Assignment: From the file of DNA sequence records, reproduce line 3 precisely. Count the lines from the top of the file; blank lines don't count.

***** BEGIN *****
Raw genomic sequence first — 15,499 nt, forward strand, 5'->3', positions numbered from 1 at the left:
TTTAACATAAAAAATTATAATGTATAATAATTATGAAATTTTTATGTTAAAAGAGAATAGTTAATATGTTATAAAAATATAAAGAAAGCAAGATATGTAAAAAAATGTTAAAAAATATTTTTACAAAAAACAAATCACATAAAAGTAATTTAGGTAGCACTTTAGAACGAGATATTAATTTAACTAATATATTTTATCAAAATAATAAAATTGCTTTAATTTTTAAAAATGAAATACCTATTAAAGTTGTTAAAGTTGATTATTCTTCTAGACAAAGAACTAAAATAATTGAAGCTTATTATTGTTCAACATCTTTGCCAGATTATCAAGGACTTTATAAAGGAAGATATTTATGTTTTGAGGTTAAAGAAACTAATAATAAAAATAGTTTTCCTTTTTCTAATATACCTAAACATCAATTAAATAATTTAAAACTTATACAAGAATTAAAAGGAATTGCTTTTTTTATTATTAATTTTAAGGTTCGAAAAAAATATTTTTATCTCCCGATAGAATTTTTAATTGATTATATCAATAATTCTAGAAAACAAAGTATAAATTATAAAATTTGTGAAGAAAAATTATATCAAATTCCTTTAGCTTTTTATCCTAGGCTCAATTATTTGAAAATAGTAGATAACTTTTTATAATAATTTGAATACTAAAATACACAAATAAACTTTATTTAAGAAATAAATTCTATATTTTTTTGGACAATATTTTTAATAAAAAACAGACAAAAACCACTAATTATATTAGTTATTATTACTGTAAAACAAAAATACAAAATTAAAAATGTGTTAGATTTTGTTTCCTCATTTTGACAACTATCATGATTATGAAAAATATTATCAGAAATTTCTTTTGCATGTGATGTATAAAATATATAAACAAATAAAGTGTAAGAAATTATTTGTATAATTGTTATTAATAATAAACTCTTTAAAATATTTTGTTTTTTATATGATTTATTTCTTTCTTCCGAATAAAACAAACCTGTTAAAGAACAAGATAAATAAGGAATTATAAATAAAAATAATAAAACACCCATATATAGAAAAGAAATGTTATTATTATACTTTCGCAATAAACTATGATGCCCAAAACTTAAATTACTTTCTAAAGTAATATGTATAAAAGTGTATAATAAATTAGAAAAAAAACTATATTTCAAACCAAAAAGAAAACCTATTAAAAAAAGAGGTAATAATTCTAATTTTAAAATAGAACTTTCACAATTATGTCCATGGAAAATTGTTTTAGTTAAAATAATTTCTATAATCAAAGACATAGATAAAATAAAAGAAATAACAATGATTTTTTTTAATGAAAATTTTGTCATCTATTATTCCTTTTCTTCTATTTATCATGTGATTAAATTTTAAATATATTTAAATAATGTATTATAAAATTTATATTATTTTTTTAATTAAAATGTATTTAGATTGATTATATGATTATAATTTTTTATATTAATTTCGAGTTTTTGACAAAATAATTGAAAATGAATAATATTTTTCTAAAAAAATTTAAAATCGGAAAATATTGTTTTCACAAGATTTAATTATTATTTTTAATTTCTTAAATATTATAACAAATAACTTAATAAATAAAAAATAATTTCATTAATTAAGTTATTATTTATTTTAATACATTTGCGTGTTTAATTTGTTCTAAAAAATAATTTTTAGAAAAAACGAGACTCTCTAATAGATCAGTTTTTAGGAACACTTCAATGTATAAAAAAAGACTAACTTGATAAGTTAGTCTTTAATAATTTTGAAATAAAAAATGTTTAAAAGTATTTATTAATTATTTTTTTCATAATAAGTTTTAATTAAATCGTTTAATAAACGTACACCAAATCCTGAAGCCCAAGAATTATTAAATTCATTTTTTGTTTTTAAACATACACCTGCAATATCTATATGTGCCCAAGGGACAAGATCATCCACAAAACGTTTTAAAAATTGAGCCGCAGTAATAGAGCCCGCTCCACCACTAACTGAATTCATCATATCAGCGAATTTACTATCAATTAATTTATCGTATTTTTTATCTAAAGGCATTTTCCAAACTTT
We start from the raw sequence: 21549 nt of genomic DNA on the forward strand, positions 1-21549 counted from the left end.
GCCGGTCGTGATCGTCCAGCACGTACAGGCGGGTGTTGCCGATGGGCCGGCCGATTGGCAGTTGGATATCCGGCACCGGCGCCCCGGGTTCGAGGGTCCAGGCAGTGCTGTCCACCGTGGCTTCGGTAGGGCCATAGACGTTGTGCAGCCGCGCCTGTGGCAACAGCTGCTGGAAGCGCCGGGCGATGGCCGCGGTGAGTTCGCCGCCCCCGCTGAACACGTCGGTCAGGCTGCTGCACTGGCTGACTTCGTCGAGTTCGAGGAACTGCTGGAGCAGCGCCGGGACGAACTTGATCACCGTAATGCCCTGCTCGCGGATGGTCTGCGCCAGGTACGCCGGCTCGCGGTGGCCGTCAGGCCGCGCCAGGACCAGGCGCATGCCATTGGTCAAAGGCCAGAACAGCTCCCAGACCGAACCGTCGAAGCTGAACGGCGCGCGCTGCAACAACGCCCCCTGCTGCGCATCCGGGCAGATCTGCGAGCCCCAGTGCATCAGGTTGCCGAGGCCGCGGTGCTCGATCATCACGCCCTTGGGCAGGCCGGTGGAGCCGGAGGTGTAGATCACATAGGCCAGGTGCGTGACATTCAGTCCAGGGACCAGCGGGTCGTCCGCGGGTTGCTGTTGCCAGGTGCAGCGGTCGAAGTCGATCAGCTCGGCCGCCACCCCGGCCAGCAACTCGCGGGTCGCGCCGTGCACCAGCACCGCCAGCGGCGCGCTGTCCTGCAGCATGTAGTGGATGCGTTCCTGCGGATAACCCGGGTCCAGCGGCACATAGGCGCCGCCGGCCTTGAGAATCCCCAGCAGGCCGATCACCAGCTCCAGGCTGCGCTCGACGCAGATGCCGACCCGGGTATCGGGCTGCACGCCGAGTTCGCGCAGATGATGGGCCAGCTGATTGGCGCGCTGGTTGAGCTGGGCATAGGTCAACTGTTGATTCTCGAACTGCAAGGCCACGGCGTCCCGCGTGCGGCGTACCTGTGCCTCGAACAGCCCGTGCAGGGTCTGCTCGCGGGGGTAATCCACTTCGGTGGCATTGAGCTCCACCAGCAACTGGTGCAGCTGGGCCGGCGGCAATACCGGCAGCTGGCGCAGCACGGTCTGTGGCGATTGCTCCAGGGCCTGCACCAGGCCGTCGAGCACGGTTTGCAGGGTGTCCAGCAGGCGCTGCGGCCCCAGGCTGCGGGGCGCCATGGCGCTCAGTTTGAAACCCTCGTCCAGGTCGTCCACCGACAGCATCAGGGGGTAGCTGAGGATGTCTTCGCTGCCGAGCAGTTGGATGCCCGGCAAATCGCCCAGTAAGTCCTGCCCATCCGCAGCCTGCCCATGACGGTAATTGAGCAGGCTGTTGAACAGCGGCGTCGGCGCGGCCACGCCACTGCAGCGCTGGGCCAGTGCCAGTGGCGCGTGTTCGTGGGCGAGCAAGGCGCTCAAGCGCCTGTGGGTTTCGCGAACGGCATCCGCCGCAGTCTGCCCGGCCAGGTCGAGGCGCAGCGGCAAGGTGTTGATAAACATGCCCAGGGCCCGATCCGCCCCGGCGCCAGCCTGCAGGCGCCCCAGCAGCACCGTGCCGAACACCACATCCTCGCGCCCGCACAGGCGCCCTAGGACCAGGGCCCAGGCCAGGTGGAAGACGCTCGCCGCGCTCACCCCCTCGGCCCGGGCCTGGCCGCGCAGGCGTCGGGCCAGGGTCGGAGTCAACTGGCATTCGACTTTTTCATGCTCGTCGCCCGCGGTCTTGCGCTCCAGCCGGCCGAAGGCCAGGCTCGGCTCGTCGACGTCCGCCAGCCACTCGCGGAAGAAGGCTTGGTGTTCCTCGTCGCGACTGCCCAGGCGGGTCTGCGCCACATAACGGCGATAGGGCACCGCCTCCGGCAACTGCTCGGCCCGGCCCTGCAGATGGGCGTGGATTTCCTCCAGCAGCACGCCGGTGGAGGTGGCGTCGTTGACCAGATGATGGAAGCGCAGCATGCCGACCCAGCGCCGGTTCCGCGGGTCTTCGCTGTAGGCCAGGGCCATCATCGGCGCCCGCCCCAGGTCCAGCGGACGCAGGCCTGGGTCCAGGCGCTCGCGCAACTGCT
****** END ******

We start from the raw sequence: 21549 nt of genomic DNA on the forward strand, positions 1-21549 counted from the left end.